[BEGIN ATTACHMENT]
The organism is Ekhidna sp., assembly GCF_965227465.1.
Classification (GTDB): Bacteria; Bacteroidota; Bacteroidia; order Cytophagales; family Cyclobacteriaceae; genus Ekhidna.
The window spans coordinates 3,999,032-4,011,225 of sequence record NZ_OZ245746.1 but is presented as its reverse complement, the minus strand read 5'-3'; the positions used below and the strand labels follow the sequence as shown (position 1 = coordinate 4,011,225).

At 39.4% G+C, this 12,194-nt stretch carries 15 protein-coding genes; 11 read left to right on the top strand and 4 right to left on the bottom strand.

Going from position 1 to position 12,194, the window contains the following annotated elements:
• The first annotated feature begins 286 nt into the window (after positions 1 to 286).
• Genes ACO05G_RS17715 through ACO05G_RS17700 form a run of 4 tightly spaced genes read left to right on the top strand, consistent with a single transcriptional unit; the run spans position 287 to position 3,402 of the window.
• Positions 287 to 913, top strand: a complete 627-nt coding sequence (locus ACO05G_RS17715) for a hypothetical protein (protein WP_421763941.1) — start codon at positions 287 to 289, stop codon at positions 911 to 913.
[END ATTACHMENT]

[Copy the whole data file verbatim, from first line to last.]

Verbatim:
The organism is Ekhidna sp., assembly GCF_965227465.1.
Classification (GTDB): Bacteria; Bacteroidota; Bacteroidia; order Cytophagales; family Cyclobacteriaceae; genus Ekhidna.
The window spans coordinates 3,999,032-4,011,225 of sequence record NZ_OZ245746.1 but is presented as its reverse complement, the minus strand read 5'-3'; the positions used below and the strand labels follow the sequence as shown (position 1 = coordinate 4,011,225).

At 39.4% G+C, this 12,194-nt stretch carries 15 protein-coding genes; 11 read left to right on the top strand and 4 right to left on the bottom strand.

Going from position 1 to position 12,194, the window contains the following annotated elements:
• The first annotated feature begins 286 nt into the window (after positions 1 to 286).
• Genes ACO05G_RS17715 through ACO05G_RS17700 form a run of 4 tightly spaced genes read left to right on the top strand, consistent with a single transcriptional unit; the run spans position 287 to position 3,402 of the window.
• Positions 287 to 913, top strand: a complete 627-nt coding sequence (locus ACO05G_RS17715) for a hypothetical protein (protein WP_421763941.1) — start codon at positions 287 to 289, stop codon at positions 911 to 913.